The second recommendation comes from John Bromels who likes Brookfield Asset Management (BAMa.TO). This is a Canadian asset manager that holds a diverse group of renewable power assets. Mr. Bromels says, and I quote, that, “About 75% of Brookfield’s assets are in good-old, reliable hydroelectric power, which helps the company generate steady cash flow and pay a hefty distribution that currently yields 5.6%… [An] MLP ownership isn’t for everyone, but if you’re looking to add a renewable energy company to your portfolio, Brookfield Renewable Partners is about as solid a bet as you’ll find in this sector.” End quote. Now on this editions podcast page, I have a link to a good article describing MLPs for US investors. (See understanding MLPs.)
Finally, Travis Hoium suggests Sunpower (SPWR.OQ). Mr. Hoium likes Sunpower because he says, “Not only are high-efficiency solar panels improving in cost-effectiveness, SunPower is adding energy storage to more projects. One-third of its commercial solar power systems now include energy storage, and the company says it will introduce a residential solar solution later this year. These new products combined with improving market conditions in the residential solar industry may make SunPower one of the biggest winners in energy in 2019.” End quote.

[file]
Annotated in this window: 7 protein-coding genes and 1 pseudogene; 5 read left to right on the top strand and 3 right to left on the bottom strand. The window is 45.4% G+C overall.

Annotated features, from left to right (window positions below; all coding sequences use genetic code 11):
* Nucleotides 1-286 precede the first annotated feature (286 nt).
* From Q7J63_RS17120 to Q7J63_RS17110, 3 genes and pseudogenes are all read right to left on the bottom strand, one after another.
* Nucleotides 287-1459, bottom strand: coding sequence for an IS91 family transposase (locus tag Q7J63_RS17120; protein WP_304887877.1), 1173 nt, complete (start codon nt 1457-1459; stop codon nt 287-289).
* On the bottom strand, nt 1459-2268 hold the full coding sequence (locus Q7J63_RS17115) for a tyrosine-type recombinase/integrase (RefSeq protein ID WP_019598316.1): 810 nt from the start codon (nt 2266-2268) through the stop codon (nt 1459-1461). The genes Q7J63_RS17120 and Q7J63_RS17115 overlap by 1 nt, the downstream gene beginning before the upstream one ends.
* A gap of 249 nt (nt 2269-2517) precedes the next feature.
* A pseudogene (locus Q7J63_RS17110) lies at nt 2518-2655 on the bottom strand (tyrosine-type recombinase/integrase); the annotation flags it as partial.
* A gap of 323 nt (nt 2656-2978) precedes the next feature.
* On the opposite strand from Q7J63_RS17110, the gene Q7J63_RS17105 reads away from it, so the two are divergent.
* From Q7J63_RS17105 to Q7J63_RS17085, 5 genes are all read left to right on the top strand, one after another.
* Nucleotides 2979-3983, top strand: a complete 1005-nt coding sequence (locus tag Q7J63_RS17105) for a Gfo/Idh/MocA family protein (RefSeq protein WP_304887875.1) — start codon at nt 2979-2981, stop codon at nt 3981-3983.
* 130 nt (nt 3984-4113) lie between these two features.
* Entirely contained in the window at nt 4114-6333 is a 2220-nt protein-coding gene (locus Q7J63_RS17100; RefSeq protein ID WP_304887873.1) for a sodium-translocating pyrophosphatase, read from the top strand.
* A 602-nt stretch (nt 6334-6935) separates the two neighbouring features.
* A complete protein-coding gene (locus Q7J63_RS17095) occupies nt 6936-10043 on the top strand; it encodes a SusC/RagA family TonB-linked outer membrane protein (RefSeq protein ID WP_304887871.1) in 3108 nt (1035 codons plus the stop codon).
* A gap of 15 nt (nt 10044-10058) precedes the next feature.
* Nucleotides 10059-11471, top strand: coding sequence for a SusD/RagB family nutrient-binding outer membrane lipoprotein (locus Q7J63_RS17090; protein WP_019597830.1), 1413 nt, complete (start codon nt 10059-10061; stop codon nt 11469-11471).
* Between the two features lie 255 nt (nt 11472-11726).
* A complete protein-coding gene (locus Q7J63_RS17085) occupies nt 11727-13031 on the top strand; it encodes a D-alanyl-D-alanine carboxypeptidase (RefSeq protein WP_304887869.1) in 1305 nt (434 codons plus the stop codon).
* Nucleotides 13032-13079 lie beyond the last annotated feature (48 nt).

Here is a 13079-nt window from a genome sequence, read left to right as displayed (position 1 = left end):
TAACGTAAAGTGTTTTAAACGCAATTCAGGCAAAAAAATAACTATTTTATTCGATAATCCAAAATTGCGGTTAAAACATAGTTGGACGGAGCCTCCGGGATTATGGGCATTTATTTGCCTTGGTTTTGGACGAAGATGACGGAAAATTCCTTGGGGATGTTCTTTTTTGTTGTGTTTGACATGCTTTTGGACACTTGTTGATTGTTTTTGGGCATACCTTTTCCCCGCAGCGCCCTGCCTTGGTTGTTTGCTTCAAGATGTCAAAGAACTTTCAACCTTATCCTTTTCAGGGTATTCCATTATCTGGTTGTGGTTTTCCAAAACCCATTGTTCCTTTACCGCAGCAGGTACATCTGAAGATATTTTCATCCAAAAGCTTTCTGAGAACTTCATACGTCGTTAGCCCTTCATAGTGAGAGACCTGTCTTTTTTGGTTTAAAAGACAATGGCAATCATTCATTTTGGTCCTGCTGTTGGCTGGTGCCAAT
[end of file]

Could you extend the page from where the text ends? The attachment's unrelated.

So, check them out and see what you think.
For a few podcasts now, I’ve been writing about investments relating to veganism or vegetarianism. Well, finally it appears that the first vegan-friendly ETF called the US Vegan Climate Exchange Traded ETF (VGN ETF) is planned for listing on the NYSE on September 10. However, I would deem it quite controversial – even for vegans – as it’s not what it might appear.
Garry White in The Telegraph newspaper in the UK writes that “The fund is not currently investing in vegan food producers, but aims to avoid companies whose activities directly contribute to animal exploitation or environmental damage… Its largest holdings will include companies such as Microsoft, Apple, Facebook and Mastercard. This means the ETF will look pretty similar to other, lower-cost alternatives… although Facebook is included in the vegan ETF because it meets its criteria, the company’s shares were thrown out of the S&P ESG Index in June because of weak oversight in the sale of its user data to advertisers.” End quote.
So, see what I mean about it not being what ethical and sustainable investors might infer from its title!
Garry White’s article is titled, Is vegan investing a marketing fad or a real investment trend? It’s a good read for anyone interested in the rapidly growing market of plant-based food investing.